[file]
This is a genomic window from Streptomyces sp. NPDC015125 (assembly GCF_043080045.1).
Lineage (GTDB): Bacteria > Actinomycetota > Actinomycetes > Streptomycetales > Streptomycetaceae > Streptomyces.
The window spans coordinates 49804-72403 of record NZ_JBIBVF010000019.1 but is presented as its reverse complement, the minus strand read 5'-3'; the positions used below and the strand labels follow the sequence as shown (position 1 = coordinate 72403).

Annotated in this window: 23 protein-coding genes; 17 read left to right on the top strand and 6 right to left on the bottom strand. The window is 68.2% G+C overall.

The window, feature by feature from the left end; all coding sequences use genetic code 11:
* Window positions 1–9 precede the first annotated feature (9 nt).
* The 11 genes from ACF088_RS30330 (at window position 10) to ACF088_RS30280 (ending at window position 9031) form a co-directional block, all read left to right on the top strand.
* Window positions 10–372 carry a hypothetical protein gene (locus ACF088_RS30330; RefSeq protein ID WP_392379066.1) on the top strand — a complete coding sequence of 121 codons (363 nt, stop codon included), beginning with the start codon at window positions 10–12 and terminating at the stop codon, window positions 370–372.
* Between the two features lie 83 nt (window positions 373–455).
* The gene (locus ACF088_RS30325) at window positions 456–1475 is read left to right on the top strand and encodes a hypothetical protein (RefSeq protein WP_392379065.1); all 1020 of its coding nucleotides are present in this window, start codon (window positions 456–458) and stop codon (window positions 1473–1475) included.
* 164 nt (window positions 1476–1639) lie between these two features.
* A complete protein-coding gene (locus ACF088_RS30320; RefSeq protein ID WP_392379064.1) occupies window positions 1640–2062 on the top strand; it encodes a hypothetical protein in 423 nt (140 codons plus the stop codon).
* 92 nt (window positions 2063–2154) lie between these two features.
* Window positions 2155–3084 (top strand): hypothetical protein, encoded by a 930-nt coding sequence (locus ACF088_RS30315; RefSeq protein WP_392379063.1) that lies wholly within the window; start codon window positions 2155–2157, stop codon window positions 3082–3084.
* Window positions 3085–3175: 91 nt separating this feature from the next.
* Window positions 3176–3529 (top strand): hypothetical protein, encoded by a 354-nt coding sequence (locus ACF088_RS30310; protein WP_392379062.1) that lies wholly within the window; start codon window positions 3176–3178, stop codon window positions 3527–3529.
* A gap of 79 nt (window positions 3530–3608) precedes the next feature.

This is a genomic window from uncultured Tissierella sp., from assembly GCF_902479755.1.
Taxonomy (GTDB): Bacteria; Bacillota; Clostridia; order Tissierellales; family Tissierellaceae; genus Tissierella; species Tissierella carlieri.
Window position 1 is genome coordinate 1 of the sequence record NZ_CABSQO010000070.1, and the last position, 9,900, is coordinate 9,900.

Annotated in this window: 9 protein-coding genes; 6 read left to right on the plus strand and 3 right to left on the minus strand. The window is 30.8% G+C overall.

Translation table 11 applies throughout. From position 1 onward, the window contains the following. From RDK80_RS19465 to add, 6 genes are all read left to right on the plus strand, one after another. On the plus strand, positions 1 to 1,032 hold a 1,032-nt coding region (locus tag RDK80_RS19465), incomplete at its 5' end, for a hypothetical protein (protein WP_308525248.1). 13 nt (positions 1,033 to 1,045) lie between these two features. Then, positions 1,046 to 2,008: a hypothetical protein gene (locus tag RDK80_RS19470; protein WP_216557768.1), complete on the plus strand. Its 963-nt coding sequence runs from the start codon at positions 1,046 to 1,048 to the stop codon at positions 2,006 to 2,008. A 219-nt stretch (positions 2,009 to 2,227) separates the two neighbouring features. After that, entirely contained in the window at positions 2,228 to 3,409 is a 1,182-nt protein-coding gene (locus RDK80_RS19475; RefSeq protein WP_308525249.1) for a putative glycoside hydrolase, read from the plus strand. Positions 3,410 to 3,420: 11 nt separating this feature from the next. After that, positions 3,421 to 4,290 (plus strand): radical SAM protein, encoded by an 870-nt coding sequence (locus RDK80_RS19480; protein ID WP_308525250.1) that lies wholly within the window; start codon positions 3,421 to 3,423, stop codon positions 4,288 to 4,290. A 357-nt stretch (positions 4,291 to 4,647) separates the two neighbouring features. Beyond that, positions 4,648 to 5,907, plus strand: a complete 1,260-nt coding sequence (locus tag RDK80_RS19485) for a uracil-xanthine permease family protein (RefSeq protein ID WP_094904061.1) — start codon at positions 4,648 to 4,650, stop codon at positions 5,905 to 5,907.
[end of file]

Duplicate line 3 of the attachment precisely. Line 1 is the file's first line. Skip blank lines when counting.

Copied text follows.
The window spans coordinates 49804-72403 of record NZ_JBIBVF010000019.1 but is presented as its reverse complement, the minus strand read 5'-3'; the positions used below and the strand labels follow the sequence as shown (position 1 = coordinate 72403).